“The dozers are great, but the laser grader has a fine touch and cleans things up nice with a smaller machine,” Scott says. “It’s great for a warehouse floor; it makes quick work of it.” Another application: building pickleball courts, which are popular in the Salt Lake City area and look like miniature tennis courts.

“We started stepping up to the bigger dirt work about 10 years ago and with that started buying larger machines,” says Scott. Offering both concrete and dirt work helps JLR control its projects. “We know when we can start, and we don’t have to rely on someone else to start. It’s given us a competitive edge.”

JLR is looking to grow its landscaping capabilities, which the Roberts believe will further help their self-performing know-how. “Just the diversity we have inside our company has been beneficial,” he says.

Currently, the company does roughly 40 percent earthwork and 20 percent concrete. The rest of its revenues come from residential projects and millwork, which the company added last year when it bought a millwork firm.

Company matters

JLR moved into its new 10,000-square-foot building last year. The building has offices on two floors with an open area in the middle. “We rebranded our company a bit when we moved in,” Scott says, converting from the original J. Lynn Roberts & Sons to JLR Contractors. “Everything is now under a JLR umbrella.” The millwork division is offsite in Lehi and has around 27 employees.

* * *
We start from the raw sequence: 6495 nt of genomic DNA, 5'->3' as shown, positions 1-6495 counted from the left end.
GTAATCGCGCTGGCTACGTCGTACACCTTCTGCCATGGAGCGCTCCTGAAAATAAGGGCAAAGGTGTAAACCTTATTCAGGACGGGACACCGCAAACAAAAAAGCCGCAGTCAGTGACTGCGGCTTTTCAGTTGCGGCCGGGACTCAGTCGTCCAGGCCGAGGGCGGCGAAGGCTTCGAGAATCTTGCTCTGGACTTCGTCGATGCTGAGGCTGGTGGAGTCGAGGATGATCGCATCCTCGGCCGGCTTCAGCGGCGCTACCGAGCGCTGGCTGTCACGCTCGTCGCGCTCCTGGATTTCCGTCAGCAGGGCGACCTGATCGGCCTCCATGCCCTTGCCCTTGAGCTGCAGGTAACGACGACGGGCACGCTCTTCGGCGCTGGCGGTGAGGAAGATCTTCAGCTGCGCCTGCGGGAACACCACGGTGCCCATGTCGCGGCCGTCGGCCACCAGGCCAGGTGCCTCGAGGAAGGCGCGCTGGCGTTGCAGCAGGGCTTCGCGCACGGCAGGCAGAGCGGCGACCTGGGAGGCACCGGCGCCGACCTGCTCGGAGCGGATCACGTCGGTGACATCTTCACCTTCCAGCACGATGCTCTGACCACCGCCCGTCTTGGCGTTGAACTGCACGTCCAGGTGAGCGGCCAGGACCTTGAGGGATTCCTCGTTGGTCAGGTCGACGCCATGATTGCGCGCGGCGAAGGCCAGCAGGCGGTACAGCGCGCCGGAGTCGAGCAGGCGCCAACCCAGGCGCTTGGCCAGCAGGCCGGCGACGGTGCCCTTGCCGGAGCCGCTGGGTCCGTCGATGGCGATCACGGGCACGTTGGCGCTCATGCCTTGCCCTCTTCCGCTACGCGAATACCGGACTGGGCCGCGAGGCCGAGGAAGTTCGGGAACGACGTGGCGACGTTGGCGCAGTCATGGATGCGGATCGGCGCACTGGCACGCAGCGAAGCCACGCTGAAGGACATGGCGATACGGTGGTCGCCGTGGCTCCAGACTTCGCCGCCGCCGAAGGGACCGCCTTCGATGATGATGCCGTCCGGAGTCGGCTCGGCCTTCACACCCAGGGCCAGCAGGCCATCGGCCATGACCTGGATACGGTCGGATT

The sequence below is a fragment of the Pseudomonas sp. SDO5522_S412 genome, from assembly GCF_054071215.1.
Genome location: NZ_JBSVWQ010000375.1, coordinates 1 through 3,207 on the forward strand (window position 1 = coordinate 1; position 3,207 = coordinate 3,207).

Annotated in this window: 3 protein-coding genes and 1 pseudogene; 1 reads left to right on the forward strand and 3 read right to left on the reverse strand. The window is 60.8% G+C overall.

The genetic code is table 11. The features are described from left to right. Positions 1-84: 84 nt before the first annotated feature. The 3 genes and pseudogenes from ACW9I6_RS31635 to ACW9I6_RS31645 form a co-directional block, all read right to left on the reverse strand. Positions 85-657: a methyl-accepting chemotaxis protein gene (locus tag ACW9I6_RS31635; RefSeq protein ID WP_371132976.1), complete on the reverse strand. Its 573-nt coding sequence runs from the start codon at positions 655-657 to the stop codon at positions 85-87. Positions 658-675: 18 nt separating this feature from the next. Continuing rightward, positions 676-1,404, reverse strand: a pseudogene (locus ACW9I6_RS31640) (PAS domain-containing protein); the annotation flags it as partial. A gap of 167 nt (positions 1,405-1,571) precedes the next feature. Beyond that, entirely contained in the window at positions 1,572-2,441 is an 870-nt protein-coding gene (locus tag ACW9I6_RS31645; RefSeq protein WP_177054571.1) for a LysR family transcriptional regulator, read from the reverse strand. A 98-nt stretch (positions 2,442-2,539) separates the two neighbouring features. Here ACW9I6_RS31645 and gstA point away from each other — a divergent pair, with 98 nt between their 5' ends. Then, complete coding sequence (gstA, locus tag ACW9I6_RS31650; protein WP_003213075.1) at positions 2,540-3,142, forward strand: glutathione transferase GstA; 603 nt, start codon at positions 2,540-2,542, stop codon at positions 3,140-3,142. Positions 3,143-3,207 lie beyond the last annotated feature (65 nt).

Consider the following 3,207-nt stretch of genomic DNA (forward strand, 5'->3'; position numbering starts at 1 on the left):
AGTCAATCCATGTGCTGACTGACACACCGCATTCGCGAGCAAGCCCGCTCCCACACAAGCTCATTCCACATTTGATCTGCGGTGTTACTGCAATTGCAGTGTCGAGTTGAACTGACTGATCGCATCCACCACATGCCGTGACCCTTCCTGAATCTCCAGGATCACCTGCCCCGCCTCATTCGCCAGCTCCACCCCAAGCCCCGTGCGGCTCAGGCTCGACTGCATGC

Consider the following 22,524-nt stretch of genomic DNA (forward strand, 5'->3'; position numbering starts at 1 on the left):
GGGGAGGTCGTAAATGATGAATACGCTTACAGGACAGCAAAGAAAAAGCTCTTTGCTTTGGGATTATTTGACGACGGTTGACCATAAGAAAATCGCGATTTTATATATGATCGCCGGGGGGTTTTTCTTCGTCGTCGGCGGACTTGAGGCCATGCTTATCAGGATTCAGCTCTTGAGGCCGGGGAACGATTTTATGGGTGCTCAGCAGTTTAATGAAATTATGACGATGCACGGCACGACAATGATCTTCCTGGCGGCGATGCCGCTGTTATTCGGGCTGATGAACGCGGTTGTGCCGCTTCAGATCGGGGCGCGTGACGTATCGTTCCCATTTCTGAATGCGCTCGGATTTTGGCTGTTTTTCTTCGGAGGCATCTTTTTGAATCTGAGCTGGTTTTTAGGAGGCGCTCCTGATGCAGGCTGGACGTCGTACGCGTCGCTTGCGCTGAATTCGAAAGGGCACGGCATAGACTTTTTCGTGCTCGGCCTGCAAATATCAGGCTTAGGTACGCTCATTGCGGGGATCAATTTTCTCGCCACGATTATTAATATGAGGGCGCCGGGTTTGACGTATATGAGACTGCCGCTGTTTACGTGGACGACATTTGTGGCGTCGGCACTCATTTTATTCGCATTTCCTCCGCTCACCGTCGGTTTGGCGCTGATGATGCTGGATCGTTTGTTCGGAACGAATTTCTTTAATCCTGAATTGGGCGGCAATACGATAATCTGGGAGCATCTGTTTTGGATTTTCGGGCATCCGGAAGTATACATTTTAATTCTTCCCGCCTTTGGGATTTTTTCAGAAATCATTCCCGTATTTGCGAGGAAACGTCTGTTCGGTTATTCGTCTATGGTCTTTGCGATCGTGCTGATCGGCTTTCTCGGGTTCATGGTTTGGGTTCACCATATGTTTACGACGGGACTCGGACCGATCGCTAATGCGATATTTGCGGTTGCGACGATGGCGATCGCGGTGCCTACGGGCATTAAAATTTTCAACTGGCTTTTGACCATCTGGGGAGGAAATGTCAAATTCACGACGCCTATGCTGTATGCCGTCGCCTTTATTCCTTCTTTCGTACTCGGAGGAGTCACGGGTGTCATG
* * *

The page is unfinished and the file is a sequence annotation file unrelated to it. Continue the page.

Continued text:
“We picked up a lot of key people during the Great Recession because we were able to dip into our resources and weather the storm,” Scott says.

“With all the change this pandemic has brought on as far as policy and procedural changes, we have continued to stay busy,” he adds. “We are starting to notice the ripple effects of getting some materials and other supplies in a timely manner, but for the most part, it has been business as usual. We feel very blessed to be able to keep all our employees on and working.  The pandemic has really helped us see how great our team really is.”

Personnel is front and center for the two. “One of our big goals is training because we see a huge lack of qualified personnel coming into the industry,” Tyler says. “We want to bring in younger talent and use the talent we have to encourage growth.” But expectations also must be managed. “It’s like a school degree, it takes years to get. This is your real-life degree.”

“Construction’s demanding,” continues Tyler, “and we know there are days they are going to come home late. But we also tell people, if you need to be at a soccer game or a dance recital, be there. We can be flexible, and in return, they are flexible with us.”

“You make a life by what you give,” Scott says. “If we don’t build relationships along with building buildings, we don’t have anything.”

Clients and vendors like their approach. “JLR could teach others the value of honesty, integrity and kindness,” says Shannon Anderson with client One Enterprises. “I trust them implicitly.”

Client Alex Roylance with Lindon City has a unique viewpoint. He’s a former JLR employee. “It was a good place to work,” he says. “They treated employees like family, and they treat their clients the same way.”

“There is something different about these guys,” says Jeff Shuster with Wheeler Cat. “There is a value system in place that ingrains itself in everything they do. The one word I would use to describe these guys is stewardship; they just have a real sense of purpose that’s bigger than themselves. None of the moves they make are in the lens of the next five years. Every move they make is for the next generation.”